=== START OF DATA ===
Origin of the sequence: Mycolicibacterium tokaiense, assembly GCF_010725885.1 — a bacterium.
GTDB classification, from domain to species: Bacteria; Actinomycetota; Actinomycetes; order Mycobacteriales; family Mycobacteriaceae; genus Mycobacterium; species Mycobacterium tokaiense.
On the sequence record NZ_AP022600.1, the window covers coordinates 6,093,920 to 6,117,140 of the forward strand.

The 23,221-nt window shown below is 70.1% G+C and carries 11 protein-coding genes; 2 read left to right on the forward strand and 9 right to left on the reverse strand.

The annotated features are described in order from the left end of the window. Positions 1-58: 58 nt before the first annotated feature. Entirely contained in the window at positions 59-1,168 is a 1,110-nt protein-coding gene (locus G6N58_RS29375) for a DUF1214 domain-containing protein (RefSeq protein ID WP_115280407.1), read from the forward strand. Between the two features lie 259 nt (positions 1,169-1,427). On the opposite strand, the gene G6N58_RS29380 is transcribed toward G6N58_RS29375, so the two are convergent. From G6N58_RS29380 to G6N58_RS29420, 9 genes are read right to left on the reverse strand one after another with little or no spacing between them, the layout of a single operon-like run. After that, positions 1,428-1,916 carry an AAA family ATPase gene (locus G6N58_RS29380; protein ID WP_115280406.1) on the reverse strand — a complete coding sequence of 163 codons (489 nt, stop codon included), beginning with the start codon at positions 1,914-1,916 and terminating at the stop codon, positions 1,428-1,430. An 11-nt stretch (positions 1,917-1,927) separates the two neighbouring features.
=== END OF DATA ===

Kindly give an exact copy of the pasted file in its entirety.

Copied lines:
Origin of the sequence: Mycolicibacterium tokaiense, assembly GCF_010725885.1 — a bacterium.
GTDB classification, from domain to species: Bacteria; Actinomycetota; Actinomycetes; order Mycobacteriales; family Mycobacteriaceae; genus Mycobacterium; species Mycobacterium tokaiense.
On the sequence record NZ_AP022600.1, the window covers coordinates 6,093,920 to 6,117,140 of the forward strand.

The 23,221-nt window shown below is 70.1% G+C and carries 11 protein-coding genes; 2 read left to right on the forward strand and 9 right to left on the reverse strand.

The annotated features are described in order from the left end of the window. Positions 1-58: 58 nt before the first annotated feature. Entirely contained in the window at positions 59-1,168 is a 1,110-nt protein-coding gene (locus G6N58_RS29375) for a DUF1214 domain-containing protein (RefSeq protein ID WP_115280407.1), read from the forward strand. Between the two features lie 259 nt (positions 1,169-1,427). On the opposite strand, the gene G6N58_RS29380 is transcribed toward G6N58_RS29375, so the two are convergent. From G6N58_RS29380 to G6N58_RS29420, 9 genes are read right to left on the reverse strand one after another with little or no spacing between them, the layout of a single operon-like run. After that, positions 1,428-1,916 carry an AAA family ATPase gene (locus G6N58_RS29380; protein ID WP_115280406.1) on the reverse strand — a complete coding sequence of 163 codons (489 nt, stop codon included), beginning with the start codon at positions 1,914-1,916 and terminating at the stop codon, positions 1,428-1,430. An 11-nt stretch (positions 1,917-1,927) separates the two neighbouring features.